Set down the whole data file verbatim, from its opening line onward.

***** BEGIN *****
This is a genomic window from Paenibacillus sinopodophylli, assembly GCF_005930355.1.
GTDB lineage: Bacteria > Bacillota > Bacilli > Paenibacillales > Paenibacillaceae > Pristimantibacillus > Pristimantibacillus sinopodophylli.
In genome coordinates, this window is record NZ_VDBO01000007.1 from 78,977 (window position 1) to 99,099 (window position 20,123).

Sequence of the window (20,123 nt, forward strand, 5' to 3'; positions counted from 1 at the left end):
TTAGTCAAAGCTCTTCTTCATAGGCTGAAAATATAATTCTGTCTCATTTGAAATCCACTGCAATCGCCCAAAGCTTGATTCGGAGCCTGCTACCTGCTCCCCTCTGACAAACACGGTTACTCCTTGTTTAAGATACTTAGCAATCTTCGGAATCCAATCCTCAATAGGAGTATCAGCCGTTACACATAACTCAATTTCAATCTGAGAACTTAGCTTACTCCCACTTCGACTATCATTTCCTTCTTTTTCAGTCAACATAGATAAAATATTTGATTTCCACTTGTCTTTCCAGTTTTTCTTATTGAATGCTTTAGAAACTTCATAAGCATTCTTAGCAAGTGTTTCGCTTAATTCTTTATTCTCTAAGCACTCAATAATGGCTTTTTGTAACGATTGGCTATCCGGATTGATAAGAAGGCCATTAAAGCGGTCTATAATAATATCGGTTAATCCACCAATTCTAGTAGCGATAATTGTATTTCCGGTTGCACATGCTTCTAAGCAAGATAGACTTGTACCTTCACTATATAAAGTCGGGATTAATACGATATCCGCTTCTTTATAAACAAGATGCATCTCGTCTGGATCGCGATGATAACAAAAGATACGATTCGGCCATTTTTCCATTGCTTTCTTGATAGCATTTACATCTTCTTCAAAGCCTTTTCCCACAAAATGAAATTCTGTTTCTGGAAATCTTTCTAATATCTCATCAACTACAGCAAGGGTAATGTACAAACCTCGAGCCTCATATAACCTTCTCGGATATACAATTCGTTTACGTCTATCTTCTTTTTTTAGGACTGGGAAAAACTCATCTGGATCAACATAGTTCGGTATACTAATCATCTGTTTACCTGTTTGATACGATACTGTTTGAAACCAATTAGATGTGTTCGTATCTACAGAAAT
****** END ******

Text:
This is a genomic window from Paenibacillus sinopodophylli, assembly GCF_005930355.1.
GTDB lineage: Bacteria > Bacillota > Bacilli > Paenibacillales > Paenibacillaceae > Pristimantibacillus > Pristimantibacillus sinopodophylli.
In genome coordinates, this window is record NZ_VDBO01000007.1 from 78,977 (window position 1) to 99,099 (window position 20,123).

Sequence of the window (20,123 nt, forward strand, 5' to 3'; positions counted from 1 at the left end):
TTAGTCAAAGCTCTTCTTCATAGGCTGAAAATATAATTCTGTCTCATTTGAAATCCACTGCAATCGCCCAAAGCTTGATTCGGAGCCTGCTACCTGCTCCCCTCTGACAAACACGGTTACTCCTTGTTTAAGATACTTAGCAATCTTCGGAATCCAATCCTCAATAGGAGTATCAGCCGTTACACATAACTCAATTTCAATCTGAGAACTTAGCTTACTCCCACTTCGACTATCATTTCCTTCTTTTTCAGTCAACATAGATAAAATATTTGATTTCCACTTGTCTTTCCAGTTTTTCTTATTGAATGCTTTAGAAACTTCATAAGCATTCTTAGCAAGTGTTTCGCTTAATTCTTTATTCTCTAAGCACTCAATAATGGCTTTTTGTAACGATTGGCTATCCGGATTGATAAGAAGGCCATTAAAGCGGTCTATAATAATATCGGTTAATCCACCAATTCTAGTAGCGATAATTGTATTTCCGGTTGCACATGCTTCTAAGCAAGATAGACTTGTACCTTCACTATATAAAGTCGGGATTAATACGATATCCGCTTCTTTATAAACAAGATGCATCTCGTCTGGATCGCGATGATAACAAAAGATACGATTCGGCCATTTTTCCATTGCTTTCTTGATAGCATTTACATCTTCTTCAAAGCCTTTTCCCACAAAATGAAATTCTGTTTCTGGAAATCTTTCTAATATCTCATCAACTACAGCAAGGGTAATGTACAAACCTCGAGCCTCATATAACCTTCTCGGATATACAATTCGTTTACGTCTATCTTCTTTTTTTAGGACTGGGAAAAACTCATCTGGATCAACATAGTTCGGTATACTAATCATCTGTTTACCTGTTTGATACGATACTGTTTGAAACCAATTAGATGTGTTCGTATCTACAGAAAT